Gambia’s former president Yahya Jammeh (PHOTO: REUTERS)
DAKAR: Funds from a dollar bank account in the name of the Jammeh Foundation for Peace, a charity founded by Gambia’s former president Yahya Jammeh, flowed to Jammeh himself, not to foundation projects, according to bank records and interviews with a former charity official and a former presidential staff member.
In 2012 and 2013, over $8 million was paid into the account at Gambia’s Trust Bank. Over half of the money was withdrawn in cash, Reuters has found.
Reuters was unable to determine whether donors intended to support the charity, or if donors, charity officials and the bank were aware that Jammeh was using the account to build his personal wealth. Reuters could not determine how the withdrawn money was spent.
Gambia’s new government has accused the former president of plundering many millions of dollars during his 22-year rule. On Monday, Finance Minister Amadou Sanneh said Jammeh had committed fraud on a massive scale including siphoning off tens of millions of dollars in public money into various bank accounts not in his name but from which he withdrew cash, including at the central bank.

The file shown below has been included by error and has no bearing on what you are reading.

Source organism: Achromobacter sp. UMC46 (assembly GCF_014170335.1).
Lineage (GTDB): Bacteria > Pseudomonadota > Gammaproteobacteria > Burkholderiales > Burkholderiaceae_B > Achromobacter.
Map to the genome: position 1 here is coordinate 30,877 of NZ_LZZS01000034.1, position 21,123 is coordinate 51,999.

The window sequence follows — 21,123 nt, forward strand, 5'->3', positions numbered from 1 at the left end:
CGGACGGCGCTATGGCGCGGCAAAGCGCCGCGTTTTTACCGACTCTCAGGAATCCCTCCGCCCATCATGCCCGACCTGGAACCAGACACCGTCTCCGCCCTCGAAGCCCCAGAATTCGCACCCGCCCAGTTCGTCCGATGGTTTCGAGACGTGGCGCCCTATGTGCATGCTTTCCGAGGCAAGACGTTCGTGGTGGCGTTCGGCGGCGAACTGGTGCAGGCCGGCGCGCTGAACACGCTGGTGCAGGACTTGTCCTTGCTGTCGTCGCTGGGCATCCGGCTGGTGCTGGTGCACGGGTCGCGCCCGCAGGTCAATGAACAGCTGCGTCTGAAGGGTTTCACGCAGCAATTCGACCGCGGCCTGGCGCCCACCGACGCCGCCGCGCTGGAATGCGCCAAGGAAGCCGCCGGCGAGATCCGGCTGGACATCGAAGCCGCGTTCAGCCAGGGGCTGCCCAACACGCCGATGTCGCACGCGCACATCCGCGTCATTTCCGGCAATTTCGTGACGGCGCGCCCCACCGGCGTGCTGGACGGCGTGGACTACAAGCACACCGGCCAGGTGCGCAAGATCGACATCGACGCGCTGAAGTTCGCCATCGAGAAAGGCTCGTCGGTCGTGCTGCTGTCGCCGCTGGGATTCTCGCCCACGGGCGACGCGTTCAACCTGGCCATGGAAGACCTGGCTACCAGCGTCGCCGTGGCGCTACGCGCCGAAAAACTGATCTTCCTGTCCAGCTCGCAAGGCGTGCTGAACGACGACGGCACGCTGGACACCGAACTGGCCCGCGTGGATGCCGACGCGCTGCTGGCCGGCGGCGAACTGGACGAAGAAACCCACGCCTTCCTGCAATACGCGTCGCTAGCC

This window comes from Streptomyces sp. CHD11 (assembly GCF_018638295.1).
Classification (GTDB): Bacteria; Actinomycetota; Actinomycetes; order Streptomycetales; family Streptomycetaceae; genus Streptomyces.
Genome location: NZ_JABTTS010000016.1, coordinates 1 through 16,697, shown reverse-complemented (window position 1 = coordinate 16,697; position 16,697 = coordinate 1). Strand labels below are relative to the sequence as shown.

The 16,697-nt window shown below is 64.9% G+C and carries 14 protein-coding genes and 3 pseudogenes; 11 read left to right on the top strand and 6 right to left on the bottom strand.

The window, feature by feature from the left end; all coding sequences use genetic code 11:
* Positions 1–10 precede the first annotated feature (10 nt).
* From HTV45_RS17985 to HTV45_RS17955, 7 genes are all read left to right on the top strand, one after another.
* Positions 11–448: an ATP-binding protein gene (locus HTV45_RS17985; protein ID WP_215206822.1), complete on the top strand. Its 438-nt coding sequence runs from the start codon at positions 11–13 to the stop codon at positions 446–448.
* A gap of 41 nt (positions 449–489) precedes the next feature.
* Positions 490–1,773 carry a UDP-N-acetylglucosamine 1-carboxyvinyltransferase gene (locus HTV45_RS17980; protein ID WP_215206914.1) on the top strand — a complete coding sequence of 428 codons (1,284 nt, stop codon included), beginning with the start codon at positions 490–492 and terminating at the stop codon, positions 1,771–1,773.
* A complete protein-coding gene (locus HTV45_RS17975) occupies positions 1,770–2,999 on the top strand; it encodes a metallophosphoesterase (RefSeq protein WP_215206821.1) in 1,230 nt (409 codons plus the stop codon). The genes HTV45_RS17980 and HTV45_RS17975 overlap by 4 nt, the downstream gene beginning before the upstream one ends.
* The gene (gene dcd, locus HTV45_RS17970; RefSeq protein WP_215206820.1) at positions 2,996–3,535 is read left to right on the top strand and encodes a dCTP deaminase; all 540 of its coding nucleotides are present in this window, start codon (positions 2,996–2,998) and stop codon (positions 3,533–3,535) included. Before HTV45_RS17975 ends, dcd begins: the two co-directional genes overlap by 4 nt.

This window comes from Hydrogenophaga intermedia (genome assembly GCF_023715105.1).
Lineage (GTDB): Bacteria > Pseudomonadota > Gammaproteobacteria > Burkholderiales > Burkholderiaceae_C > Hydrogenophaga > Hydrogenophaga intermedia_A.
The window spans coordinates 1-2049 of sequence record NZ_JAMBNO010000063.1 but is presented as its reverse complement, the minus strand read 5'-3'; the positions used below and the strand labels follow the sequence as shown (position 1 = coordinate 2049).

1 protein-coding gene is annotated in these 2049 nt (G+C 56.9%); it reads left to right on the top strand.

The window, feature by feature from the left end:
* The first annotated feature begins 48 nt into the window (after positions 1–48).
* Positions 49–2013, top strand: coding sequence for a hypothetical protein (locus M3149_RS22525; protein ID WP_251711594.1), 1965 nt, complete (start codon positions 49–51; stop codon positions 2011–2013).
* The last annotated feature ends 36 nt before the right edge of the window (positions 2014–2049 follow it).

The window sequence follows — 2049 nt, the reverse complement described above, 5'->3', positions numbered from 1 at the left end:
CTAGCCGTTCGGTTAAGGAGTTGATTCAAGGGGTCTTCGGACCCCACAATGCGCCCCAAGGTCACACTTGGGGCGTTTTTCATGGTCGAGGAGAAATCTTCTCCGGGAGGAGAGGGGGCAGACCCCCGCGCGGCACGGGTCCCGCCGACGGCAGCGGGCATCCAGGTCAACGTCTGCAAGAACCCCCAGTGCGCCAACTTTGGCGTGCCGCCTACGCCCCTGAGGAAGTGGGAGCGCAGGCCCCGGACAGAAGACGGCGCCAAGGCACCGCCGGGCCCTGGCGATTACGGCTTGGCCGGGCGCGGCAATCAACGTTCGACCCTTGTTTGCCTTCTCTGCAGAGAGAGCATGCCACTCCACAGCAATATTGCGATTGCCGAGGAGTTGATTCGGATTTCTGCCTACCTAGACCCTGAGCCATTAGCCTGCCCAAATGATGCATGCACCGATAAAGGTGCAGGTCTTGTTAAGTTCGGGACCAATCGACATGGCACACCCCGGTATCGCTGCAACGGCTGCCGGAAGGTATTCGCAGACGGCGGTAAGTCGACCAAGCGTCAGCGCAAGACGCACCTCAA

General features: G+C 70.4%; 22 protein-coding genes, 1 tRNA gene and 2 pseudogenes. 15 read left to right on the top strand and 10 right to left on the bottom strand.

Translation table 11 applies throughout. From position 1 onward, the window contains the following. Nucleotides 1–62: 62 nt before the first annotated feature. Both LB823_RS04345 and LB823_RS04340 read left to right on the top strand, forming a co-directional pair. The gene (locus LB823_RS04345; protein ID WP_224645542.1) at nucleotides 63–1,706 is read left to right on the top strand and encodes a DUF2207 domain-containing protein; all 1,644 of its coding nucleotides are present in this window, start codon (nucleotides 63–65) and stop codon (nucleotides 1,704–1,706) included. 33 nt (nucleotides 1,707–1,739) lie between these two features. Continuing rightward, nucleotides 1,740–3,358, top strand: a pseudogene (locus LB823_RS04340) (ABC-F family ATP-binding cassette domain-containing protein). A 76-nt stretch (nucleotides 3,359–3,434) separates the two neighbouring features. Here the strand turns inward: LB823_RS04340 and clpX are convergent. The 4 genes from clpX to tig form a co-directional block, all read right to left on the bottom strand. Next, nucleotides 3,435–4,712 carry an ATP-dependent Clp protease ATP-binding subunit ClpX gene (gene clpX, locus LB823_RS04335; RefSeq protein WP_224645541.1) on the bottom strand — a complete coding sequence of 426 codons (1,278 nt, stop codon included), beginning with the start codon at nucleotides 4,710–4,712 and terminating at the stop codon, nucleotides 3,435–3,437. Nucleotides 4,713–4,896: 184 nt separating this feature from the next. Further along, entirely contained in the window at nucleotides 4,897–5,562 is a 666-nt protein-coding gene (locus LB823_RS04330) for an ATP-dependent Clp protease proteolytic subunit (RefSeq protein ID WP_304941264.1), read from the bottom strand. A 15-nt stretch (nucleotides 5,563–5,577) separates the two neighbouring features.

The Jammeh Foundation for Peace’s former deputy CEO, Modou Lamin Manga, told Reuters that the charity did not at the time receive donations via the dollar account, which was one of two accounts held in the foundation’s name at Trust Bank during Manga’s tenure from 2010 to 2015. Manga was let go from the foundation during layoffs in 2015.
The Jammeh Foundation for Peace did not respond to multiple requests for comment. An official at Gambia’s Trust Bank Ltd, who declined to be named, confirmed the foundation banked there but declined to give further details.
Attempts to contact Jammeh in Equatorial Guinea, where he fled into exile last month after an election defeat, were unsuccessful.